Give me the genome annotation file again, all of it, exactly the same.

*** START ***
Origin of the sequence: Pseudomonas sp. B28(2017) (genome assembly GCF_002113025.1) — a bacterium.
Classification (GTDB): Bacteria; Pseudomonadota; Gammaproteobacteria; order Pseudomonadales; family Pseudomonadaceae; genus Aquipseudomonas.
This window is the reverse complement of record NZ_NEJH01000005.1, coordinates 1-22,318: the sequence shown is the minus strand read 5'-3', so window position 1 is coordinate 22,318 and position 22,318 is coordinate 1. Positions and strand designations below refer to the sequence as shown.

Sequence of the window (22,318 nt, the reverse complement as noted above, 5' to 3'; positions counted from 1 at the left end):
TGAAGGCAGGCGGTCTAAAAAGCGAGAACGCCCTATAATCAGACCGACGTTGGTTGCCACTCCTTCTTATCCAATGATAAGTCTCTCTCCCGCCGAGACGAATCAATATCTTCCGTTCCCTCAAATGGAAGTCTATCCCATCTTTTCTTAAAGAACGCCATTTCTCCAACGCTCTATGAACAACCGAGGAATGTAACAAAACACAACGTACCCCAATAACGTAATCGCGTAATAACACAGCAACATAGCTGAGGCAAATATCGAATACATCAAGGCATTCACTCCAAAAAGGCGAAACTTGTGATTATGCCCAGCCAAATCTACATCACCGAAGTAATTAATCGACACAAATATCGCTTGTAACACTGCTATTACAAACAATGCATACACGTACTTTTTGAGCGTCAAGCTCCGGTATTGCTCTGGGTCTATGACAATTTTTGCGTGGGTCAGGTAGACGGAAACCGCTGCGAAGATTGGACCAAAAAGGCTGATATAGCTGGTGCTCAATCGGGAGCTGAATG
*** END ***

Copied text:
Origin of the sequence: Pseudomonas sp. B28(2017) (genome assembly GCF_002113025.1) — a bacterium.
Classification (GTDB): Bacteria; Pseudomonadota; Gammaproteobacteria; order Pseudomonadales; family Pseudomonadaceae; genus Aquipseudomonas.
This window is the reverse complement of record NZ_NEJH01000005.1, coordinates 1-22,318: the sequence shown is the minus strand read 5'-3', so window position 1 is coordinate 22,318 and position 22,318 is coordinate 1. Positions and strand designations below refer to the sequence as shown.

Sequence of the window (22,318 nt, the reverse complement as noted above, 5' to 3'; positions counted from 1 at the left end):
TGAAGGCAGGCGGTCTAAAAAGCGAGAACGCCCTATAATCAGACCGACGTTGGTTGCCACTCCTTCTTATCCAATGATAAGTCTCTCTCCCGCCGAGACGAATCAATATCTTCCGTTCCCTCAAATGGAAGTCTATCCCATCTTTTCTTAAAGAACGCCATTTCTCCAACGCTCTATGAACAACCGAGGAATGTAACAAAACACAACGTACCCCAATAACGTAATCGCGTAATAACACAGCAACATAGCTGAGGCAAATATCGAATACATCAAGGCATTCACTCCAAAAAGGCGAAACTTGTGATTATGCCCAGCCAAATCTACATCACCGAAGTAATTAATCGACACAAATATCGCTTGTAACACTGCTATTACAAACAATGCATACACGTACTTTTTGAGCGTCAAGCTCCGGTATTGCTCTGGGTCTATGACAATTTTTGCGTGGGTCAGGTAGACGGAAACCGCTGCGAAGATTGGACCAAAAAGGCTGATATAGCTGGTGCTCAATCGGGAGCTGAATG